UK retailing giant Tesco are now selling cheap PCs running Linux. You can get PCs in the UK pre-installed with Linux but it's mostly small specialist vendors or two systems from Dell (if you look hard enough).
Tesco have a huge impact on the UK retail environment and if they do something then everyone else has to dance to Tesco's tune. By shipping a PC running Linux they are able to shave a fraction of the unit price and reduce the price even lower than the competition. Even though this isn't going to start an avalanche of Linux usage it isn't going to help Microsoft's UK operating margins...
A Google trend history for the search terms Ubuntu, Debian, Linux and Unix for England picks up Cambridge and Oxford as two hot beds of unixdom. What is really surprising is that nestled between Cambridge (rank 1) and Oxford (rank 3) is Rochdale! Most of the towns on the list are major University towns with a large IT communities so it's not surprising to find lots of decent Unix interest in these areas.
Rochdale is a run-down former mill town that is at the heart of the industrial dead-lands of East Lancashire. It's not the place you'd expect to find Debian users... If you add Windows, then Rochdale comes top in England - I wonder if there is some major Internet point there that makes Google think a lot of people come from the place?
Last night I got yet another email from a recruiter wanting me to apply to work for Google in Dublin. I hear that the Dublin housing market is even more over-heated than the Hampshire one, not the best incentive to make me move from England to the Republic of Ireland.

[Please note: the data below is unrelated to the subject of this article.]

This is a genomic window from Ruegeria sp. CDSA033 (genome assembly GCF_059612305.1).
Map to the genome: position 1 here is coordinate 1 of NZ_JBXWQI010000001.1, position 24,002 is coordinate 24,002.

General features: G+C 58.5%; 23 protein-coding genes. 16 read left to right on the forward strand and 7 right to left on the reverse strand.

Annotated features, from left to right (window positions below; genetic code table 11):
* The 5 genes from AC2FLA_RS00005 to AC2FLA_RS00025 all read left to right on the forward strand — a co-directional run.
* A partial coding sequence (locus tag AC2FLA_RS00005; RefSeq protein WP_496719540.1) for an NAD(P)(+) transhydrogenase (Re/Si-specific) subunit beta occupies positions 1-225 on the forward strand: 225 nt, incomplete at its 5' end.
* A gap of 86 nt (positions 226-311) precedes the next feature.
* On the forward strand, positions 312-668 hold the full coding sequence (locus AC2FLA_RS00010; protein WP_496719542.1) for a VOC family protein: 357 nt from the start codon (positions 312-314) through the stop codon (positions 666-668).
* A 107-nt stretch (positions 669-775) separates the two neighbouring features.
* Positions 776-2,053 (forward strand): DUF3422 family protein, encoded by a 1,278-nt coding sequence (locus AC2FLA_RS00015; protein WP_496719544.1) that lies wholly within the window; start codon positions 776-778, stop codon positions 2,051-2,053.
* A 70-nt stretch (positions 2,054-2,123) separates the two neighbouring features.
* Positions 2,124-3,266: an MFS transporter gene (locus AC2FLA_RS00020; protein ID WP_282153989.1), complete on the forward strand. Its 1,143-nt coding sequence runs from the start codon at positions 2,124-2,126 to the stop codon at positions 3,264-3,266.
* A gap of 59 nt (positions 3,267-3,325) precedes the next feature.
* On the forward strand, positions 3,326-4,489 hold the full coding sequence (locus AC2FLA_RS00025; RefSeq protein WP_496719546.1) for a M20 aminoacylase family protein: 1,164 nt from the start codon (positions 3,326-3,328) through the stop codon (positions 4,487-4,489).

At work we use Adobe Reader to view and print PDF file. At home I mostly use one of the open-source PDF viewers, though I have installed the closed-source Adobe Reader application for Linux. The problem with Adobe's Reader application is that it's SO SLOW, which is very noticeable on Linux where I have much faster alternatives.
Long ago I found instructions from Adobe to remove most of the plug-ins and low and behold Reader started much faster. I had forgotten to do this on my current work system and never even tried with Reader for Linux. This week we were updating quite a few PDFs on the company website so the delay for Reader to start was becoming a pain, so again I disabled the plug-ins and again Reader now starts acceptably fast.
This week I finally got Eudora, a 32-bit Windows application, running on my 64-bit Linux system using the Debian WINE package. So far it has proved to be very stable with only a few temporary graphic glitches. I've not used Eudora for years now and though it has long been my favourite email client I'd have to say I think it's lack of threading and VERY poor IMAP perforce now means I'll have to promote KMail to number one email client.
On the upside, the Eudora team have released a Eudora extension to Thunderbird and an alpha build of custom Thunderbird/Eudora hybrid, so there is hope that they may improve Thunderbird to a usable state.
Last weekend we were given some very late rhubarb. Today I turned chopped rhubarb into rhubarb jam. It was a similar method to the earlier rhubarb and ginger: soak overnight in sugar and lemon juice then cook too jamming point. I ran out of sugar, so the mixture was 2.5 Kg of fruit, 2 Kg of sugar and the juice of one lemon. The yield was a surprising 10 full pots plus three micro-pots, more than I expected. Apparently late season rhubarb is better for jamming, we shall see when we taste it, once it has reached full maturity in a few weeks.